In recent years China has extended ts interests and investments into Africa and Iran for resources, and is practising cheque book diplomacy, like Japan did in the past, especially for port development in the IOR, to create what is referred to as China’s ‘ String of Pearls’ strategy. China also supplies arms to African states, Pakistan and IOR countries at nominal prices, hoping to turn them in to client states, and wean them away from competing interests of India and the West.
More recently, China was the major supplier of arms and support to Sri Lanka in the six-month war, that the Sri Lankan military fought with verve and latest technology in 2009, to decimate the LTTE.
But more worrying is the rise of Chinese nat ional i sm and assertiveness, which Fareed Zakaria of the Newsweek says is, “like Germany in the late 19th century growing rapidly but uncertainly in to a global system in which it feels it deserves more attention and honor.”
This could lead to disagreements in the IOR with the Indian Navy’s view, articulated by the former Chief of Naval Staff and presently India’s High Commissioner in New Zealand Admiral Sureesh Mehta.
He has stated that the Indian Navy had taken on the mantle to look after the security of the IOR along with the navies of the littoral states. “We see the Indian Navy as a significant stabilizing force in the Indian Ocean region, which safeguards traffic bound not only for our own ports, but also the flow of hydrocarbons and strategically important cargo to and from the rest of the world across the strategic waterways close to our shores.”
The Chinese refer to India’s influence and geographic advantage of the Andaman Islands in the IOR, and gathering of the 28 IOR Naval Chiefs in the bi-annual Indian Ocean Naval Symposium (IONS) initiated in February 2008 by Admiral Mehta, as India’s ‘Iron Curtain’.
China is not an invitee or an observer to the IONS, but has indicated that its national interests extend to the SLOCs in the IOR.
The next IONS will be held in Abu Dhabi, UAE from 12th May, under the Chairmanship of the UAE Naval Commander Rear Admiral Ahmed AL Sabab AL Tonaigi. Indian Chief of Naval Staff (CNS) Admiral Nirmal Verma will then pass on the IONS baton to him.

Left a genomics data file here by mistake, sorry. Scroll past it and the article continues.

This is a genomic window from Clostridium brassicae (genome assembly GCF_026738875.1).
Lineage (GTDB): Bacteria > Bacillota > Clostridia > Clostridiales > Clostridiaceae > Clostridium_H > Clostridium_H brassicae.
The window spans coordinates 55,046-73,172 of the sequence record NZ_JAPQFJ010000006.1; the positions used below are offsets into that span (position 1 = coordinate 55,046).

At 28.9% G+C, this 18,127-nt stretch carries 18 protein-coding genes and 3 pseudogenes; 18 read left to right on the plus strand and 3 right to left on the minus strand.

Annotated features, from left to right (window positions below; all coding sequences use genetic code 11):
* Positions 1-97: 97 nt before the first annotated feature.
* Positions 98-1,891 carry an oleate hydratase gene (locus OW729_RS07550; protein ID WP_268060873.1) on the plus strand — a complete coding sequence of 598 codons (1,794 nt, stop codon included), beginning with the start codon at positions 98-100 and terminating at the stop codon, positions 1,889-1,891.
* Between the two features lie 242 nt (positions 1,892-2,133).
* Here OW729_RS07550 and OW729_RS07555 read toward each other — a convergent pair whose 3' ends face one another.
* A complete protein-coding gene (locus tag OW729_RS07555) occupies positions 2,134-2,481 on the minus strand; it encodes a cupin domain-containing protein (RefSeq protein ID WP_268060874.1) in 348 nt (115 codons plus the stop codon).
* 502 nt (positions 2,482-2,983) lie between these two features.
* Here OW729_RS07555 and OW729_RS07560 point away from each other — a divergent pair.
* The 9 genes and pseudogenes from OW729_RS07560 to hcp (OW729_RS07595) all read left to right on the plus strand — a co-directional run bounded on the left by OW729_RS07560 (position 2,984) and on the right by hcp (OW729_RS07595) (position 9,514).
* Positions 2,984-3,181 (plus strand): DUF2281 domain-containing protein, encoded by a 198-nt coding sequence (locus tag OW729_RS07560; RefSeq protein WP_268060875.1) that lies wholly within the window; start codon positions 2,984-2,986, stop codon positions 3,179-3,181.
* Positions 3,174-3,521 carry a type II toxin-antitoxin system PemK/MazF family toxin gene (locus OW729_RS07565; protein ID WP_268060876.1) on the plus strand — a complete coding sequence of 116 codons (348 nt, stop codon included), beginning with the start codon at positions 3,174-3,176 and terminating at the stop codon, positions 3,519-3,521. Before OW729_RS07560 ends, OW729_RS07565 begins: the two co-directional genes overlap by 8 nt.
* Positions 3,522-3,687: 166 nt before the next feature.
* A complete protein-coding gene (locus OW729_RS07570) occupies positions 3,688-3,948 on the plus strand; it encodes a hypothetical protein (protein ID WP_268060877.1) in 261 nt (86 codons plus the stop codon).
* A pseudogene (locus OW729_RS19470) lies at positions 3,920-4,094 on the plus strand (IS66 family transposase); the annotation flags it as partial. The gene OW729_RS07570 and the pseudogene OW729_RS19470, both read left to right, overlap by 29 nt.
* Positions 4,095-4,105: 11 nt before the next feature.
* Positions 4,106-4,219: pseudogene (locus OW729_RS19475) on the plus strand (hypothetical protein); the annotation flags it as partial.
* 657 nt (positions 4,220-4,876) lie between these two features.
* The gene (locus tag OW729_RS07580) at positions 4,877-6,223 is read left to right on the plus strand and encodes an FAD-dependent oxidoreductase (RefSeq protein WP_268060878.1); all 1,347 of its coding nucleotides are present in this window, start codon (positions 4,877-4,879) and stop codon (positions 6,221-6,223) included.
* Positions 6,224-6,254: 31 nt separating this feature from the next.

The UAE Admiral is regarded as a friend in India, which also holds that the Gulf states themselves have a very important role in ensuring security of the Gulf waters as well as the Arabian Sea and Gulf of Aden.
Many nations have applied to be invited to IONS as observers, while China expects to be invited, and has objected to joint exercises by the QUAD countries. IONS has commenced essay competitions on maritime subjects like EEZ cooperation, to elicit views.
RISE OF THE CHINESE PLA NAVY
An extract of China’s 2008 Defence White Paper quoted above, and the growth of the PLA Navy in recent years, is in keeping with China’s increasing emphasis on maritime power.
Interestingly Deng Xioaping who scripted the four-pronged strategy of development for China which included military modernization, had stated: “Bide your time and hide your capabilities, and, be not a leader till you are one.”
Deng went on to liberalize China’s economy in 1979 and stated he did not mind the colour of the cat as long as it caught mice, implying China needed to achieve results at any cost. His strategy enabled China to steadily bide its time for three decades, drum up its economy and modernize its armed forces with unprecedented speed, not witnessed in recent history.
The prowess of the Chinese to conduct a grand 2008 Olympics and the show of armaments at the 1st October, 2009 parade was their coming of age party.
In a calibrated manner, President Hu Jintao, now at the helm, and a former Governor of Tibet (which needs noting as China has claims on Tawang and Arunachal as part of Tibet), has altered course of the strategic posture of China. Hu wants China to become a leader nation in the region, and to take a proactive leadership role in world affairs and extend the range of China’s vital interests.
THE CHINESE NAVAL EXPANSION